Many educators embrace social and emotional learning (SEL) for teaching coping skills. Like visual art activities, music education can play a role in healing, particularly when it’s paired with deep breathing exercises. Music is readily available from sources like YouTube, Spotify, and Pandora, which makes it easy to integrate into the classroom, and research shows that general music program activities like improvisation and identifying emotion through music are effective as a form of social and emotional learning.
Studies show that children as young as 3 can notice emotions in music and can even recognize “happy” and “sad” in musical excerpts that are just 0.5 second long. These findings are the backbone of practical applications for using music to support SEL in the classroom—and of the following activities that help preschool children learn how to name and regulate their emotions.
Muddy Waters’s ‘Louisiana Blues’ and Feeling Sad
Known as the father of Chicago blues, Muddy Waters was an American blues singer-songwriter and musician. His piece “Louisiana Blues” is a classic in the genre, reflecting sadness and hardship.
How to use it: Using color cards or colorful objects, ask students to recognize the colors. With the color blue, stop and say, “Some people say they feel this color. They say they feel blue or they have ‘the blues.’ What do you think they mean by that?”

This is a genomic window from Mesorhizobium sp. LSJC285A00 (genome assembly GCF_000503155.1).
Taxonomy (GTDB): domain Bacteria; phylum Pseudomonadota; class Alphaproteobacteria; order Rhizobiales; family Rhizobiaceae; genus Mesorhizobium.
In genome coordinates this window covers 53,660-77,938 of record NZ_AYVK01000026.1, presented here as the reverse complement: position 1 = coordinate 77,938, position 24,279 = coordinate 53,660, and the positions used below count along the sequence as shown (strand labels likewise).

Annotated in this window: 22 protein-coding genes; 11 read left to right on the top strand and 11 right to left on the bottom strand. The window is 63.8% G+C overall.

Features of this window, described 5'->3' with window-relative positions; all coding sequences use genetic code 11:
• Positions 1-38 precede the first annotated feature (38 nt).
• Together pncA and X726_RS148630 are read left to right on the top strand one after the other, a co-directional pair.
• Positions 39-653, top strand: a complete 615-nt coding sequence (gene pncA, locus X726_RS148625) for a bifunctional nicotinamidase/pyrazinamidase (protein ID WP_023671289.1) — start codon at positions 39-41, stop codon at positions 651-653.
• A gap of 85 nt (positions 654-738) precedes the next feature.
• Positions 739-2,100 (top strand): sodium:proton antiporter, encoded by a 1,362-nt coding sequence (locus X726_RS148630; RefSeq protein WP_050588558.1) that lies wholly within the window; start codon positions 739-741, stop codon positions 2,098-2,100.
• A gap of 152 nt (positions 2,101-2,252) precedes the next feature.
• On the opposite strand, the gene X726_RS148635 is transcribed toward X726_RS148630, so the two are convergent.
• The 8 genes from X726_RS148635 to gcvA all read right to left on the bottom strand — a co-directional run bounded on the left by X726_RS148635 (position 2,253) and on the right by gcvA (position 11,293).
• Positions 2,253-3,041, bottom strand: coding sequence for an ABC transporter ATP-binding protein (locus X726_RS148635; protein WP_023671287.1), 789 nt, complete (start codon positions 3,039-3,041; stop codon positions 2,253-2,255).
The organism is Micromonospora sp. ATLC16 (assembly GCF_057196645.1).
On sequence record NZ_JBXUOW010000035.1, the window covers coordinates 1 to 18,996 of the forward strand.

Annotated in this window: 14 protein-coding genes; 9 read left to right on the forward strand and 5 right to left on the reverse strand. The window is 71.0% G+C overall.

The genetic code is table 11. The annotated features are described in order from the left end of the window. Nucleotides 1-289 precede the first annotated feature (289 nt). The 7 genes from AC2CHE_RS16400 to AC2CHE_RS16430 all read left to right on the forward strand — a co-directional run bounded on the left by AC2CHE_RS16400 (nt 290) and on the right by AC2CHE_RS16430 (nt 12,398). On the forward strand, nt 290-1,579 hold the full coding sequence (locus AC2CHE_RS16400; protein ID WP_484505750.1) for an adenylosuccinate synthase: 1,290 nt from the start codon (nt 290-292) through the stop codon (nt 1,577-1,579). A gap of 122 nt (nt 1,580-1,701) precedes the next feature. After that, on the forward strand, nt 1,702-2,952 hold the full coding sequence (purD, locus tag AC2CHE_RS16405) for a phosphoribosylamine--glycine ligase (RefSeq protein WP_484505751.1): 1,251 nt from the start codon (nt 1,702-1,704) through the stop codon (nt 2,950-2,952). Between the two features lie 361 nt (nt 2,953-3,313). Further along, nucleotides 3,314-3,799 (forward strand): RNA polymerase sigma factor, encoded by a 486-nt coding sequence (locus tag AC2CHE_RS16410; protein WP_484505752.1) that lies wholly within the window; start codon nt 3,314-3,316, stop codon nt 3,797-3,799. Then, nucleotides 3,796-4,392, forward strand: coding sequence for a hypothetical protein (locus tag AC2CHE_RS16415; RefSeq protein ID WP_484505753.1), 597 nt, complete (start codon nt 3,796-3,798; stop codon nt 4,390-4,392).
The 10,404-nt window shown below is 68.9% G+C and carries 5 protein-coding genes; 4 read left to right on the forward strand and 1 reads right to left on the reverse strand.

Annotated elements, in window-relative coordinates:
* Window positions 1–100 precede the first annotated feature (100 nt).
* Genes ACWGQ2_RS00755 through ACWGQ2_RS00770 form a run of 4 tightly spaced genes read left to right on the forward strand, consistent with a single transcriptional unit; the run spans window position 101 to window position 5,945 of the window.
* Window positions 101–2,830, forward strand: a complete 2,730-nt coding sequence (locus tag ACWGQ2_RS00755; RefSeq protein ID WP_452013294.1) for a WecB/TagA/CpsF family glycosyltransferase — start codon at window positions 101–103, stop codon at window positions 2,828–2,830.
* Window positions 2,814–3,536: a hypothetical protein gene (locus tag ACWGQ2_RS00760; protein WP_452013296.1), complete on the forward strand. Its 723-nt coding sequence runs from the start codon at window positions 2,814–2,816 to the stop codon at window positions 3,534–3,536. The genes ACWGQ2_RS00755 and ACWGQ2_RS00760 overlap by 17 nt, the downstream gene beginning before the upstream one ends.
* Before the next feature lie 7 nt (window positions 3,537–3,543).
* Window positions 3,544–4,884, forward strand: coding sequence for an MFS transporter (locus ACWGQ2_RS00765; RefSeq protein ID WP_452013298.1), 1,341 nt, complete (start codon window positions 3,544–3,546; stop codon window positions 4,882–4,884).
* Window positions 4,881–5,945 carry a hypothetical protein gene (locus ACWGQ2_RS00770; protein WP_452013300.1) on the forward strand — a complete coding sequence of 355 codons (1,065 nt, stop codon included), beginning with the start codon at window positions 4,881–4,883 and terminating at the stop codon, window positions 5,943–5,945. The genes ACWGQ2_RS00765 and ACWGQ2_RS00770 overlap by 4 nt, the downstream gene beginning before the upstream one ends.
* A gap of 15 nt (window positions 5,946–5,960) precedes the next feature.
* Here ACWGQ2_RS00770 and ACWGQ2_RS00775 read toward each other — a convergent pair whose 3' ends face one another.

After the students answer, explain that the blues is a type of music created by African Americans in the southern United States to express sadness and hardship. Explain that sometimes life is hard, it’s OK to feel upset by that, and music can help people get through hard times. As the students listen to “Louisiana Blues,” have them tap a drum or rhythm sticks to keep the beat. Then they can reflect on a time when they felt the blues after putting their instruments away.
Beethoven’s Fifth Symphony and Feeling Strong Emotions
With its iconic fate knocking motif, Beethoven’s Fifth can prompt awareness of strong emotions.
How to use it: Tell your students to give themselves a big, tight hug. Say, “Hugs are nice. But tight feelings are also a sign that you have a strong feeling. Let’s listen to the music together. If you hear a strong emotion, squeeze the ball.” Pass out squishy objects, like stress balls or stuffed animals. As students listen to the first two minutes of the symphony, have them squeeze the object when they hear a strong emotion. When the music stops, take two minutes to reflect on how to alleviate sensations of tightness brought on by strong feelings: “We just listened to the Fifth Symphony by Ludwig Van Beethoven, which was written for an orchestra—a group of musicians playing together. I could tell you felt the strong emotions in it when you squeezed the ball. Did your hands feel better after letting go of the ball?”
Tell students that just as their hands felt better when they let go of the ball, they can let go of the strong feeling inside when it happens: They can let go of their strong feelings by taking belly breaths and using words to get help. Since loud crying and angry screaming (temper tantrums) are common in communication among young children, teaching them how to self-soothe and use expressive language prompts growth toward self-regulation.